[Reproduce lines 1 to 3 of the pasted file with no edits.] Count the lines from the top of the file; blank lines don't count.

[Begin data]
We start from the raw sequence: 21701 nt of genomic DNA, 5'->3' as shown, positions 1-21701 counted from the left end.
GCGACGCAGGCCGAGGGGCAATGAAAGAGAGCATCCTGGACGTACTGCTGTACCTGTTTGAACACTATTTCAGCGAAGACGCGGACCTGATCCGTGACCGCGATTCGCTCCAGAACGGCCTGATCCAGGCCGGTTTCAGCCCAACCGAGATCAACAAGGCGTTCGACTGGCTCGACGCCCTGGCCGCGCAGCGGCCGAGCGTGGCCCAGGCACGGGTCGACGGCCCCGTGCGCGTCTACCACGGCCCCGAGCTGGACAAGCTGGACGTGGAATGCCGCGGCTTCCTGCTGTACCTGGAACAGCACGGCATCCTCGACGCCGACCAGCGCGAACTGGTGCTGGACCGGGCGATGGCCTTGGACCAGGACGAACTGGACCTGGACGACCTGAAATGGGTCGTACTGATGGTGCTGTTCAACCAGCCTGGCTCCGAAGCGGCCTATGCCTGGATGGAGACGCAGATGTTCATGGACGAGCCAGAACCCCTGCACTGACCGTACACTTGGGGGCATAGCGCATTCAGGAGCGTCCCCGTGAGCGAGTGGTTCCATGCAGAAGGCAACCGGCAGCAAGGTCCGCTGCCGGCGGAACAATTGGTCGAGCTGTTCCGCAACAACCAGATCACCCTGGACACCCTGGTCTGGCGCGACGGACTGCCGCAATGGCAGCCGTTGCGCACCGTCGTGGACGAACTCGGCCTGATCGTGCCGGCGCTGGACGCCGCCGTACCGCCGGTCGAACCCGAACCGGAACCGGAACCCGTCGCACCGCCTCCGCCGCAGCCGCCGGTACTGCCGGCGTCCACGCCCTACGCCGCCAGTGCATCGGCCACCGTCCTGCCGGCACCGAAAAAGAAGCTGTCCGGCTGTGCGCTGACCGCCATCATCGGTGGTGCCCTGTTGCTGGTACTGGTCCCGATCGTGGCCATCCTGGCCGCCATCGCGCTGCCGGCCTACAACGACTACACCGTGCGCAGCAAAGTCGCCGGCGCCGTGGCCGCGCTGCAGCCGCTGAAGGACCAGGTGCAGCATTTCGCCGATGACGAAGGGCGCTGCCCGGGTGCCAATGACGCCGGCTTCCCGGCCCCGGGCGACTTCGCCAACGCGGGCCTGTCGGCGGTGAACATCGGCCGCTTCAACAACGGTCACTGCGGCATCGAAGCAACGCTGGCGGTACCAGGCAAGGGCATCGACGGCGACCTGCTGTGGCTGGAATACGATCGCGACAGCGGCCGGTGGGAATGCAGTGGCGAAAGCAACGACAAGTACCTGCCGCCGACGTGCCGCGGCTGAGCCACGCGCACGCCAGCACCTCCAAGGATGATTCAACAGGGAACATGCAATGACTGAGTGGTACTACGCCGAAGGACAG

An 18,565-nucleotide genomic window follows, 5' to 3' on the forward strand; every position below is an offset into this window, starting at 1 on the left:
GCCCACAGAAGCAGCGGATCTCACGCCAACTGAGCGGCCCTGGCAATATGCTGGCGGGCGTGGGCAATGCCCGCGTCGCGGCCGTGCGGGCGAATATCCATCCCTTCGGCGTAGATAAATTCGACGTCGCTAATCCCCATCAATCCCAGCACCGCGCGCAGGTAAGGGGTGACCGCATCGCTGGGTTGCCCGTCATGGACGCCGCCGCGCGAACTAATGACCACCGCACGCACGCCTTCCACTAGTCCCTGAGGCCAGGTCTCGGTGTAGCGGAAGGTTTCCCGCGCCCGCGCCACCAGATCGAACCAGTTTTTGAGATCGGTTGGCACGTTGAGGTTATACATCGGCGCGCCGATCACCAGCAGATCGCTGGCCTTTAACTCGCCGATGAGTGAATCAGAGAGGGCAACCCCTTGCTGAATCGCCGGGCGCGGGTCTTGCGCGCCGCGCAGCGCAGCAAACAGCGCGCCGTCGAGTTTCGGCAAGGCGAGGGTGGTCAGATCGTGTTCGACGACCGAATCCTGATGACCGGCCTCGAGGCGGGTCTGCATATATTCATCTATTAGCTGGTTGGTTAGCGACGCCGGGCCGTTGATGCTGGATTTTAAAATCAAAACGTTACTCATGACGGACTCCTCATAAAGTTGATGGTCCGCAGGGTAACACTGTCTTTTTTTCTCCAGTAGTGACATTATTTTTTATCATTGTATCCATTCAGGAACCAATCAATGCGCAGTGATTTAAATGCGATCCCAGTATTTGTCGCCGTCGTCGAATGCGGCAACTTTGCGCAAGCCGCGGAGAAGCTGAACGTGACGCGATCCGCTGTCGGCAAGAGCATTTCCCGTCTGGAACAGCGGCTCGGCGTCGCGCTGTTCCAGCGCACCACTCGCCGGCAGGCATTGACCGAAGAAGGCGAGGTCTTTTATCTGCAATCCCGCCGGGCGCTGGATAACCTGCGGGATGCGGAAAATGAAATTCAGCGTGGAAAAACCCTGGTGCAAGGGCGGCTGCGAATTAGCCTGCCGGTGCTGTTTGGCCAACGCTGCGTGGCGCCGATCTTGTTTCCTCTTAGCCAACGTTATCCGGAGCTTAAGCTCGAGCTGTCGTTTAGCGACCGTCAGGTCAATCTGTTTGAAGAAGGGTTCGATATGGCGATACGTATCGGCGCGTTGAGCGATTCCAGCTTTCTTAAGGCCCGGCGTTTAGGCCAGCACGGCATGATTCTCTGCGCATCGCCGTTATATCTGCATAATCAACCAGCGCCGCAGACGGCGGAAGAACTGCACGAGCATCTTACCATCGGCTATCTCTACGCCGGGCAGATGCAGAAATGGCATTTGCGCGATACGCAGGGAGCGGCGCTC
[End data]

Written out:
We start from the raw sequence: 21701 nt of genomic DNA, 5'->3' as shown, positions 1-21701 counted from the left end.
GCGACGCAGGCCGAGGGGCAATGAAAGAGAGCATCCTGGACGTACTGCTGTACCTGTTTGAACACTATTTCAGCGAAGACGCGGACCTGATCCGTGACCGCGATTCGCTCCAGAACGGCCTGATCCAGGCCGGTTTCAGCCCAACCGAGATCAACAAGGCGTTCGACTGGCTCGACGCCCTGGCCGCGCAGCGGCCGAGCGTGGCCCAGGCACGGGTCGACGGCCCCGTGCGCGTCTACCACGGCCCCGAGCTGGACAAGCTGGACGTGGAATGCCGCGGCTTCCTGCTGTACCTGGAACAGCACGGCATCCTCGACGCCGACCAGCGCGAACTGGTGCTGGACCGGGCGATGGCCTTGGACCAGGACGAACTGGACCTGGACGACCTGAAATGGGTCGTACTGATGGTGCTGTTCAACCAGCCTGGCTCCGAAGCGGCCTATGCCTGGATGGAGACGCAGATGTTCATGGACGAGCCAGAACCCCTGCACTGACCGTACACTTGGGGGCATAGCGCATTCAGGAGCGTCCCCGTGAGCGAGTGGTTCCATGCAGAAGGCAACCGGCAGCAAGGTCCGCTGCCGGCGGAACAATTGGTCGAGCTGTTCCGCAACAACCAGATCACCCTGGACACCCTGGTCTGGCGCGACGGACTGCCGCAATGGCAGCCGTTGCGCACCGTCGTGGACGAACTCGGCCTGATCGTGCCGGCGCTGGACGCCGCCGTACCGCCGGTCGAACCCGAACCGGAACCGGAACCCGTCGCACCGCCTCCGCCGCAGCCGCCGGTACTGCCGGCGTCCACGCCCTACGCCGCCAGTGCATCGGCCACCGTCCTGCCGGCACCGAAAAAGAAGCTGTCCGGCTGTGCGCTGACCGCCATCATCGGTGGTGCCCTGTTGCTGGTACTGGTCCCGATCGTGGCCATCCTGGCCGCCATCGCGCTGCCGGCCTACAACGACTACACCGTGCGCAGCAAAGTCGCCGGCGCCGTGGCCGCGCTGCAGCCGCTGAAGGACCAGGTGCAGCATTTCGCCGATGACGAAGGGCGCTGCCCGGGTGCCAATGACGCCGGCTTCCCGGCCCCGGGCGACTTCGCCAACGCGGGCCTGTCGGCGGTGAACATCGGCCGCTTCAACAACGGTCACTGCGGCATCGAAGCAACGCTGGCGGTACCAGGCAAGGGCATCGACGGCGACCTGCTGTGGCTGGAATACGATCGCGACAGCGGCCGGTGGGAATGCAGTGGCGAAAGCAACGACAAGTACCTGCCGCCGACGTGCCGCGGCTGAGCCACGCGCACGCCAGCACCTCCAAGGATGATTCAACAGGGAACATGCAATGACTGAGTGGTACTACGCCGAAGGACAG

An 18,565-nucleotide genomic window follows, 5' to 3' on the forward strand; every position below is an offset into this window, starting at 1 on the left: